War Between the States
National military parks take travelers back to the 1860s
Virginia saw 122 conflicts during the Civil War, more than any other state. Visitors can experience this troubling time in our nation’s history through exhibits, films, re-enactments, walking trails and driving tours at two outstanding attractions operated by the National Park Service. Guided walking tours by park historians are available.
Fredericksburg and Spotsylvania National Military Park
Because of its strategic location halfway between Washington, D.C., and the Confederate capital of Richmond, Fredericksburg was of prime military importance. This 8,400-acre national military park, the second-largest in the world, covers four great battlefields that witnessed more than 100,000 casualties between 1862 and 1864. All the battlefields—Fredericksburg, Chancellorsville, Spotsylvania Court House and the Wilderness—are within a 17-miles radius of Fredericksburg. (Only Chickamauga & Chattanooga National Miltiary Park, on the Tennessee-Georgia border, is larger.)
Most well-known was the Battle of Fredericksburg, one of the largest and deadliest of the war. It raged from December 11-15, 1862, and marked the first time that Union and Confederate troops fought on city streets. Pitting the men of Union General Ambrose Burnside against those of General Robert E. Lee, the battle (involving nearly 200,000 soldiers) resulted in a Confederate victory.
The Fredericksburg Battlefield Visitor Center offers a 22-minute orientation film about the battle; driving and walking tours begin there. Points of interest in the park include the Kirkland Monument, which honors a 19-year-old Confederate sergeant who risked his life to give water to wounded and dying Union soldiers, and Old Salem Church, which served as a refuge for fleeing civilians during the Battle of Fredericksburg and later used by Confederates to tend to the wounded on both sides in the Battle of Chancellorsville. More than 1,500 U.S. veterans, most of them Union soldiers, are buried in Fredericksburg National Cemetery; more than 80 percent of the men are unknown.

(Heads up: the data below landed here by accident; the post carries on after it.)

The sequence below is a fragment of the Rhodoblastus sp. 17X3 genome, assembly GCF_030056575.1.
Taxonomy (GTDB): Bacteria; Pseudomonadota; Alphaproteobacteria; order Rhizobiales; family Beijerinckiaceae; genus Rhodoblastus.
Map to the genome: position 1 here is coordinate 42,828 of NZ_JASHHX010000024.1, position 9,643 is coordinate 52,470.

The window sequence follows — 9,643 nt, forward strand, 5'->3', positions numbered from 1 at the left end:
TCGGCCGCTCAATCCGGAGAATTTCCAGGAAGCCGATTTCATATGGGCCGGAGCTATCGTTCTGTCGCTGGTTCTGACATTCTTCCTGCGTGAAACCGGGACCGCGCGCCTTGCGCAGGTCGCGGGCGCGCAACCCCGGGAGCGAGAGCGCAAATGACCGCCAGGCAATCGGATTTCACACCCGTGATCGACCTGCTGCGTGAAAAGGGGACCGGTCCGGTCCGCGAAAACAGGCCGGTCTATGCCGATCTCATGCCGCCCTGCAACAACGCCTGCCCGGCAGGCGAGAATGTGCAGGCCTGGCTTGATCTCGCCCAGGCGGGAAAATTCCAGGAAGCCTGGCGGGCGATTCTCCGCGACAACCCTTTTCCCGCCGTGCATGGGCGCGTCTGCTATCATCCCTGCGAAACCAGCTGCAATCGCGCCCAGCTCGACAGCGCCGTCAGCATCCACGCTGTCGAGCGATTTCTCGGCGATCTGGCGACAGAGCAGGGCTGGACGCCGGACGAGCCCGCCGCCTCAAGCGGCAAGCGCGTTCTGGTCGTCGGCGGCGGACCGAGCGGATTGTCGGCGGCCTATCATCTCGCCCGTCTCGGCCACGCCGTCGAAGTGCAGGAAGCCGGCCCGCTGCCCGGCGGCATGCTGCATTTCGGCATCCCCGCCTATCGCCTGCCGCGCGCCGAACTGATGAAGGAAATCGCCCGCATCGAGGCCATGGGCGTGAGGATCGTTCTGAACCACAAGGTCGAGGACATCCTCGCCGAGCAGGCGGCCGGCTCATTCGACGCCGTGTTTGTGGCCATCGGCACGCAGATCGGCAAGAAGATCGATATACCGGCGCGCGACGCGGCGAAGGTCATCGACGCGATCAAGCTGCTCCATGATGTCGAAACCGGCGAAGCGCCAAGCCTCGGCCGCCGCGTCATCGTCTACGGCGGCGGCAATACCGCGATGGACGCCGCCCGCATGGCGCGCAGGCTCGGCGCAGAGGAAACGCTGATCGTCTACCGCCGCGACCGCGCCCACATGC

Chatham Manor, an 18th century Georgian mansion, served as Union headquarters and a field hospital during the Civil War. Clara Barton was among those who provided care to the wounded there. Visitors can see a film and exhibits on Chatham Manor’s role in the war, and tour the outbuildings and gardens.
The park’s Three Battles Visitor Center at Chancellorsville has a film and exhibits on the Chancellorsville, Spotsylvania Court House and Wilderness campaigns. A 12-mile driving tour begins there, and a seasonal walking tour leads to the place where General Thomas J. “Stonewall” Jackson was mistakenly shot by his own men; he had to have his left arm amputated, and he died a week later.
Richmond National Military Park
With 13 different sites and four visitor centers in three counties, this park paints a picture of Richmond’s role in the Civil War and attacks by Federal troops to capture the Confederate capital. Completely touring the park involves a 60-mile drive.
Artifacts, audiovisual presentations, electronic battle maps and trail markers chronicle General George McClellan’s 1862 Peninsula Campaign, which included the Seven Days’ Battles at Beaver Dam Creek, Gaines’ Mill Glendale and Malvern Hill. Also featured are the battlefields of General Ulysses S. Grant’s 1864 Overland Campaign. Living history programs are presented in summer at Fort Harrison and other Confederate strongholds in the park.
The main visitor center is the Civil War Visitor Center at Tredegar Iron Works in downtown Richmond, which has three floors of displays inside the plant that produced cannons and ammunition for Confederate troops. Another downtown stop is the Chimborazo Medical Museum, housed in a hilltop hospital that treated more than 76,000 Confederate patients. Exhibits and a film tell the story of hospital life.